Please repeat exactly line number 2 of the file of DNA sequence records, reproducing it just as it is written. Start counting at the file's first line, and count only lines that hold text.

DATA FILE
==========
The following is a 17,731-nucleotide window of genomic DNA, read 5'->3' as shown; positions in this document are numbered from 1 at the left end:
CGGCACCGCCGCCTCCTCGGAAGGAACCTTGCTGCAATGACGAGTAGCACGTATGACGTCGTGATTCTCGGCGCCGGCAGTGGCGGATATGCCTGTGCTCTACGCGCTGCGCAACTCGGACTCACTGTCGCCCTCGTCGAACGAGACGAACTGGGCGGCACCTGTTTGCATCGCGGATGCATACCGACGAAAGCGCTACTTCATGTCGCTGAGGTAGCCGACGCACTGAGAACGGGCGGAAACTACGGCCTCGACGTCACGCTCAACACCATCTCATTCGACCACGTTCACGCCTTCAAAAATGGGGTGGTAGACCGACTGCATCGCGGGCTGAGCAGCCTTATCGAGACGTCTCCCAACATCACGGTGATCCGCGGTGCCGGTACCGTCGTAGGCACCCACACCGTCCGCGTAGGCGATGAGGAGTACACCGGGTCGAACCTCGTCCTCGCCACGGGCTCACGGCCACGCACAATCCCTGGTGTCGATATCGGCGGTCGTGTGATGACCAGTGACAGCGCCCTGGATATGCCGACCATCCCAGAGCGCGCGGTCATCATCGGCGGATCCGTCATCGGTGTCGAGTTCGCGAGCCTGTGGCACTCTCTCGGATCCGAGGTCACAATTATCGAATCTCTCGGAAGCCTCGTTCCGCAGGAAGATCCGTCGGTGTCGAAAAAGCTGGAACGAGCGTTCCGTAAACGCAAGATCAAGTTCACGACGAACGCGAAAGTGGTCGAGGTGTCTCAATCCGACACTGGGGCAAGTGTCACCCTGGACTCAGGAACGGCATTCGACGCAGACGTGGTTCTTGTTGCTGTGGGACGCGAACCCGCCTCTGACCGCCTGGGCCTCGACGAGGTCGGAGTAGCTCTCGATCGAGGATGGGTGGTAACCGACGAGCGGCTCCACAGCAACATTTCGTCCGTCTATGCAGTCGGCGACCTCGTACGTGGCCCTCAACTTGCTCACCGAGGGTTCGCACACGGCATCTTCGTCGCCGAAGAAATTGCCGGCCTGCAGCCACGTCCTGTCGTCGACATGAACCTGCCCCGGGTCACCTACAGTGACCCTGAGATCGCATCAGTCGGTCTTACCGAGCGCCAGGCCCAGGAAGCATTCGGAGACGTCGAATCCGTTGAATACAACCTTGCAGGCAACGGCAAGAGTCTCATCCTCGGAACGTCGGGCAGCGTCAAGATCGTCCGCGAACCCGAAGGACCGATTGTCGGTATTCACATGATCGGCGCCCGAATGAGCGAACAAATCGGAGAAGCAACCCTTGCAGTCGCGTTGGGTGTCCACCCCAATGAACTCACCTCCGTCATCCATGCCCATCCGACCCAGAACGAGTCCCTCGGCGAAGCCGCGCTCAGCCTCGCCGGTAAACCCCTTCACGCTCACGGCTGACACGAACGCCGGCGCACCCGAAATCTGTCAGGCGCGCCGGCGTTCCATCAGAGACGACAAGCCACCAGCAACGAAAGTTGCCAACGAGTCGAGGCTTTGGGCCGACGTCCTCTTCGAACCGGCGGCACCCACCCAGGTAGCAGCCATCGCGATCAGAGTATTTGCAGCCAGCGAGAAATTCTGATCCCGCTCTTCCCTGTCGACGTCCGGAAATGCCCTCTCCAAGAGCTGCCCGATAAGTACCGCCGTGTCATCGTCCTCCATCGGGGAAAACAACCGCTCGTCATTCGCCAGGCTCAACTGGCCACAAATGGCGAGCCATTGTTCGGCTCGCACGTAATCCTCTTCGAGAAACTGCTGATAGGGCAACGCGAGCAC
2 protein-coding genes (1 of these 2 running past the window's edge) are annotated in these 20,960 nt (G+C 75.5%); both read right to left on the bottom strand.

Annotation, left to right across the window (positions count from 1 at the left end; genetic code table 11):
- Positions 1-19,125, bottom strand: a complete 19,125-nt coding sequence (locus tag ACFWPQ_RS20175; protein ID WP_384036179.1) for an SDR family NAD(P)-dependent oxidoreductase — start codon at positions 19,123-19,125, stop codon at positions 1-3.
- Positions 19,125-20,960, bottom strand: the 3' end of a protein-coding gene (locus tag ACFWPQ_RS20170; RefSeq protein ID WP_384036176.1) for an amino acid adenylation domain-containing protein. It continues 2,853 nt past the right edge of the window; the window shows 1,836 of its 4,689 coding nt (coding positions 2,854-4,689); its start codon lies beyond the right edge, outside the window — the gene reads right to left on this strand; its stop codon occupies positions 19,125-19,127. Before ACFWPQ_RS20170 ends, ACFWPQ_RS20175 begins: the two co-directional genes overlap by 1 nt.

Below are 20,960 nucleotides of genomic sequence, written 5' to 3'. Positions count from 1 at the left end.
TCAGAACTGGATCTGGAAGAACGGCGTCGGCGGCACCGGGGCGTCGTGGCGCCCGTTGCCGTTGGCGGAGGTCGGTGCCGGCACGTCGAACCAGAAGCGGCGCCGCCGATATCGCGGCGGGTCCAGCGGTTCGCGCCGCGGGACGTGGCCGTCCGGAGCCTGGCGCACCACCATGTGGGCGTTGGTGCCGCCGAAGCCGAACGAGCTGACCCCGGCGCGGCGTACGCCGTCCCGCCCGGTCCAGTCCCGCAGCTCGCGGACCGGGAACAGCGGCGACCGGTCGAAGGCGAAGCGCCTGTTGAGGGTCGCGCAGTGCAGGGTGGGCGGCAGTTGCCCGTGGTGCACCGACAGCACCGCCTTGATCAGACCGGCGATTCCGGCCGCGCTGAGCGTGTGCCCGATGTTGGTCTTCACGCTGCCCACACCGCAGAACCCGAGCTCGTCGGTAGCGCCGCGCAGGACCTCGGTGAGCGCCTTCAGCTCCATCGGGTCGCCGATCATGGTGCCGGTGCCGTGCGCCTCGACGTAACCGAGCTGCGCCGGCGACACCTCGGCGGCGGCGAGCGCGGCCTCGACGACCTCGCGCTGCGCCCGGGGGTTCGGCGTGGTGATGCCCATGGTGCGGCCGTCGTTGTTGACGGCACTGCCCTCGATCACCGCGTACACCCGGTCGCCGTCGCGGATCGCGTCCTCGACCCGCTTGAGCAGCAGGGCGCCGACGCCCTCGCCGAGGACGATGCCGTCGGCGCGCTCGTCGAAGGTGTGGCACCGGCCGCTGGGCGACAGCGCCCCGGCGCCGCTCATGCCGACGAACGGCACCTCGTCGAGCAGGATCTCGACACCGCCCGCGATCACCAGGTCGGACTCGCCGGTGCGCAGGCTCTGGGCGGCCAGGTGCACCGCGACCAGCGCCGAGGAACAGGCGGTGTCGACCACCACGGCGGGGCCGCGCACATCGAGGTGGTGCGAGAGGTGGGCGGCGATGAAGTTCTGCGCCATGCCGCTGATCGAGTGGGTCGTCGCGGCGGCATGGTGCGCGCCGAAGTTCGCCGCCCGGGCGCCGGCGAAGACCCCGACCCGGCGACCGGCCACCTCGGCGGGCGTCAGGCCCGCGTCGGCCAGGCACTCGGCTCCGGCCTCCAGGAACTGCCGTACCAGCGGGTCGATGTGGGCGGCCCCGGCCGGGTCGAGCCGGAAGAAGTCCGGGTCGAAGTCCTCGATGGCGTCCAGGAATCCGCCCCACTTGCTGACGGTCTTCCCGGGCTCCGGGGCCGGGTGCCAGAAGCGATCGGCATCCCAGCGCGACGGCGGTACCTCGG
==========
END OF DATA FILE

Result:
CGGCACCGCCGCCTCCTCGGAAGGAACCTTGCTGCAATGACGAGTAGCACGTATGACGTCGTGATTCTCGGCGCCGGCAGTGGCGGATATGCCTGTGCTCTACGCGCTGCGCAACTCGGACTCACTGTCGCCCTCGTCGAACGAGACGAACTGGGCGGCACCTGTTTGCATCGCGGATGCATACCGACGAAAGCGCTACTTCATGTCGCTGAGGTAGCCGACGCACTGAGAACGGGCGGAAACTACGGCCTCGACGTCACGCTCAACACCATCTCATTCGACCACGTTCACGCCTTCAAAAATGGGGTGGTAGACCGACTGCATCGCGGGCTGAGCAGCCTTATCGAGACGTCTCCCAACATCACGGTGATCCGCGGTGCCGGTACCGTCGTAGGCACCCACACCGTCCGCGTAGGCGATGAGGAGTACACCGGGTCGAACCTCGTCCTCGCCACGGGCTCACGGCCACGCACAATCCCTGGTGTCGATATCGGCGGTCGTGTGATGACCAGTGACAGCGCCCTGGATATGCCGACCATCCCAGAGCGCGCGGTCATCATCGGCGGATCCGTCATCGGTGTCGAGTTCGCGAGCCTGTGGCACTCTCTCGGATCCGAGGTCACAATTATCGAATCTCTCGGAAGCCTCGTTCCGCAGGAAGATCCGTCGGTGTCGAAAAAGCTGGAACGAGCGTTCCGTAAACGCAAGATCAAGTTCACGACGAACGCGAAAGTGGTCGAGGTGTCTCAATCCGACACTGGGGCAAGTGTCACCCTGGACTCAGGAACGGCATTCGACGCAGACGTGGTTCTTGTTGCTGTGGGACGCGAACCCGCCTCTGACCGCCTGGGCCTCGACGAGGTCGGAGTAGCTCTCGATCGAGGATGGGTGGTAACCGACGAGCGGCTCCACAGCAACATTTCGTCCGTCTATGCAGTCGGCGACCTCGTACGTGGCCCTCAACTTGCTCACCGAGGGTTCGCACACGGCATCTTCGTCGCCGAAGAAATTGCCGGCCTGCAGCCACGTCCTGTCGTCGACATGAACCTGCCCCGGGTCACCTACAGTGACCCTGAGATCGCATCAGTCGGTCTTACCGAGCGCCAGGCCCAGGAAGCATTCGGAGACGTCGAATCCGTTGAATACAACCTTGCAGGCAACGGCAAGAGTCTCATCCTCGGAACGTCGGGCAGCGTCAAGATCGTCCGCGAACCCGAAGGACCGATTGTCGGTATTCACATGATCGGCGCCCGAATGAGCGAACAAATCGGAGAAGCAACCCTTGCAGTCGCGTTGGGTGTCCACCCCAATGAACTCACCTCCGTCATCCATGCCCATCCGACCCAGAACGAGTCCCTCGGCGAAGCCGCGCTCAGCCTCGCCGGTAAACCCCTTCACGCTCACGGCTGACACGAACGCCGGCGCACCCGAAATCTGTCAGGCGCGCCGGCGTTCCATCAGAGACGACAAGCCACCAGCAACGAAAGTTGCCAACGAGTCGAGGCTTTGGGCCGACGTCCTCTTCGAACCGGCGGCACCCACCCAGGTAGCAGCCATCGCGATCAGAGTATTTGCAGCCAGCGAGAAATTCTGATCCCGCTCTTCCCTGTCGACGTCCGGAAATGCCCTCTCCAAGAGCTGCCCGATAAGTACCGCCGTGTCATCGTCCTCCATCGGGGAAAACAACCGCTCGTCATTCGCCAGGCTCAACTGGCCACAAATGGCGAGCCATTGTTCGGCTCGCACGTAATCCTCTTCGAGAAACTGCTGATAGGGCAACGCGAGCAC